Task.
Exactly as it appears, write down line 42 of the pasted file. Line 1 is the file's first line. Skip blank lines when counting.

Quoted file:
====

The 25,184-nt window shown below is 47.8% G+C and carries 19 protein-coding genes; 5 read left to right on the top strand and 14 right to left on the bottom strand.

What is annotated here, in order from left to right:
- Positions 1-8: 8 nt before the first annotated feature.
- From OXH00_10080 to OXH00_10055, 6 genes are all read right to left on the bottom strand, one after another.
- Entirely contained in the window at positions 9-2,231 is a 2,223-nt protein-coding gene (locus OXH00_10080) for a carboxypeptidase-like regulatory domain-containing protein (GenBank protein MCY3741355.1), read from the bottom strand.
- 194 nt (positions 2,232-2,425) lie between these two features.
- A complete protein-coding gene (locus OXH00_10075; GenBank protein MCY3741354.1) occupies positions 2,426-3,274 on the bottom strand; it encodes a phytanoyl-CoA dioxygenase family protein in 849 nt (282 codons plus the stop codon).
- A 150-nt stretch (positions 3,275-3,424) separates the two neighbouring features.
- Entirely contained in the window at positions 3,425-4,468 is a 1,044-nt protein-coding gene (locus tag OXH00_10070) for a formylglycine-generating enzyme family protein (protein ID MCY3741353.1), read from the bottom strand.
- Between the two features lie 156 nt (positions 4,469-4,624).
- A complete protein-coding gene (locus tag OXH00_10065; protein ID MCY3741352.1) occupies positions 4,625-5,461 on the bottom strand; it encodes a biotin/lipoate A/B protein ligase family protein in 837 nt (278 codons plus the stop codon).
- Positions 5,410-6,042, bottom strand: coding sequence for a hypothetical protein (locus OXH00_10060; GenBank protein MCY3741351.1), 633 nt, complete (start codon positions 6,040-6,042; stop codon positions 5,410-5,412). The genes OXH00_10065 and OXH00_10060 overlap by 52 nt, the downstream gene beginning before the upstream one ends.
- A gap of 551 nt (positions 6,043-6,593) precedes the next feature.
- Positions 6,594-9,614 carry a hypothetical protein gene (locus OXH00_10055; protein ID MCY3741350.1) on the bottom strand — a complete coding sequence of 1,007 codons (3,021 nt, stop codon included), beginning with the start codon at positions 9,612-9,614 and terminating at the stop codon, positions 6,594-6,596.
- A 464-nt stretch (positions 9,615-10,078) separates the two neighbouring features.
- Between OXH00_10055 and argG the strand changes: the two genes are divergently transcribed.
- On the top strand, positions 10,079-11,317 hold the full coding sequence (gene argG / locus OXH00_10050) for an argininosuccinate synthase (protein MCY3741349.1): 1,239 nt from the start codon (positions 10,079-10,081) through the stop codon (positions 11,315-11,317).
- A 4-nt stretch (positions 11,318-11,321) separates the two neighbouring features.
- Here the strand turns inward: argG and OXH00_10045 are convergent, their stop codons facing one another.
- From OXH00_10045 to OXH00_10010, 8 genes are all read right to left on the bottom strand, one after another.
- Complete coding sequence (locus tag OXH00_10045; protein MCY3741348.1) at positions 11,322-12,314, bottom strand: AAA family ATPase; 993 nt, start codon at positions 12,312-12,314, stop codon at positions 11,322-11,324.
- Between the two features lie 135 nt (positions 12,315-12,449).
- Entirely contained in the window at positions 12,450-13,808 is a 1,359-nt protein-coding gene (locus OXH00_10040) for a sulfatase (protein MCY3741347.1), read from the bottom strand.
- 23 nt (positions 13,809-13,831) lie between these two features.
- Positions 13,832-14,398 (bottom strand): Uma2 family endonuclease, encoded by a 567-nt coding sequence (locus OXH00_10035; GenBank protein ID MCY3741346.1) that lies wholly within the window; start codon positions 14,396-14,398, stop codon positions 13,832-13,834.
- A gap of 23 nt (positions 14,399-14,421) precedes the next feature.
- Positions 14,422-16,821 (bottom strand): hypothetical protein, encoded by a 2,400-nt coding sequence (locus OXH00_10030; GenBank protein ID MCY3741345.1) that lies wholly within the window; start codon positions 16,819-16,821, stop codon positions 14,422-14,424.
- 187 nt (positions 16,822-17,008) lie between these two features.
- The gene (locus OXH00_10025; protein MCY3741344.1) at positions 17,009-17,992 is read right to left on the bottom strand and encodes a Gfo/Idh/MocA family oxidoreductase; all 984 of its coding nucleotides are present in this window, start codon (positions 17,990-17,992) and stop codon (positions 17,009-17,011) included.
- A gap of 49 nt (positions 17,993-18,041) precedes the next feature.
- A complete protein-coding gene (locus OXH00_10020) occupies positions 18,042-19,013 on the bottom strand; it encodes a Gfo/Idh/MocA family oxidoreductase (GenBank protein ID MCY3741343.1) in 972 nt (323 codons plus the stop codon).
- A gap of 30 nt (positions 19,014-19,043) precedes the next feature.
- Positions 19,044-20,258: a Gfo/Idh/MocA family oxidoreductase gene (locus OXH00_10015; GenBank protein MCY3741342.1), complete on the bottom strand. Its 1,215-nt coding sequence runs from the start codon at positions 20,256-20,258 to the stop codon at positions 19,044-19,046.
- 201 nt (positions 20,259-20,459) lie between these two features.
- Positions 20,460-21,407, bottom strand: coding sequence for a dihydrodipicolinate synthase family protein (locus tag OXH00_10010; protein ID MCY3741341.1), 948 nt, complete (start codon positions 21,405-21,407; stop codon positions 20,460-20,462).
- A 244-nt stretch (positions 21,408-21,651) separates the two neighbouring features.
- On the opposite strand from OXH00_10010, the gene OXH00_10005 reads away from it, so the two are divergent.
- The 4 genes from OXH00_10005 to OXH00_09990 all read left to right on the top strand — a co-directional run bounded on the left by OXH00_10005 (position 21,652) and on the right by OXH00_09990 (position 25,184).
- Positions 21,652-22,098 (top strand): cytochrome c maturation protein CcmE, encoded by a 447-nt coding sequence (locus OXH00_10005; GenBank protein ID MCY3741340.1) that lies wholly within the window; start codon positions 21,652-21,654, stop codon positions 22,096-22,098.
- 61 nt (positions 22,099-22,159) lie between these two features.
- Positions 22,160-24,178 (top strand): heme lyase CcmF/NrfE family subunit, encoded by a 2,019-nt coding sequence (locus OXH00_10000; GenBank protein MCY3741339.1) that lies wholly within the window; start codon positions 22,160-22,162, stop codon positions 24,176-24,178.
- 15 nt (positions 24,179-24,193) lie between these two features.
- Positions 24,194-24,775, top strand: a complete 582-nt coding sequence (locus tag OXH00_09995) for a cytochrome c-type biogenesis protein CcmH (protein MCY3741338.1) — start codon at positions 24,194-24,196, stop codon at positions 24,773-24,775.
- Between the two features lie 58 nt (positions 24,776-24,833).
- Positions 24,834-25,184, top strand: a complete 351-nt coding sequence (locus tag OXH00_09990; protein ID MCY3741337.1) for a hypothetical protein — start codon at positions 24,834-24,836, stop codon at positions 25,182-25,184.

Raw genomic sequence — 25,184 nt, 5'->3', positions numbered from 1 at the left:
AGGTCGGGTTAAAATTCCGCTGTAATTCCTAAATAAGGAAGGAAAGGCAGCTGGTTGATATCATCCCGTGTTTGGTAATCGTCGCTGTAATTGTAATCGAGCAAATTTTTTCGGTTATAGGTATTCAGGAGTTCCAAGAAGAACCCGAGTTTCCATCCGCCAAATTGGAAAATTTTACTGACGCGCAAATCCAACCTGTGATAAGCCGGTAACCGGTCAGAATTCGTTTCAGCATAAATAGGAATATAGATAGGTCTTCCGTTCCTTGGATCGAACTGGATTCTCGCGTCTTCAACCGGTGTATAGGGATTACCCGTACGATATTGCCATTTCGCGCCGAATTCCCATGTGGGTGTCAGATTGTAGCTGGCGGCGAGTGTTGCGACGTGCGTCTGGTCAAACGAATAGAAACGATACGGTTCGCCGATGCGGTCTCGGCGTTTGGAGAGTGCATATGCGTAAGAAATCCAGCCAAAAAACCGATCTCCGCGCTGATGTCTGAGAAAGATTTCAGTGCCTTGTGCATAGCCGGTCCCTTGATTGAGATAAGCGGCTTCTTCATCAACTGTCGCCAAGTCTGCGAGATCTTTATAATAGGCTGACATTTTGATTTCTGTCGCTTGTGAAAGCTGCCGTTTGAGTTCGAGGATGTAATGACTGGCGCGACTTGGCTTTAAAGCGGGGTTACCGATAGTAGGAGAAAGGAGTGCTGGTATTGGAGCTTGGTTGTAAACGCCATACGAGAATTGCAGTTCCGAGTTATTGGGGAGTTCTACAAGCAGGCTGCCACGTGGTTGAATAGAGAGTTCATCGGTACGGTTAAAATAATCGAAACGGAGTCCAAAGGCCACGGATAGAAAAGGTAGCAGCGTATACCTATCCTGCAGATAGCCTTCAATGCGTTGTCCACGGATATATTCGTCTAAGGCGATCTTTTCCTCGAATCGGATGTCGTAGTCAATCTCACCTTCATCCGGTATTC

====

- 15 nt (positions 24,179-24,193) lie between these two features.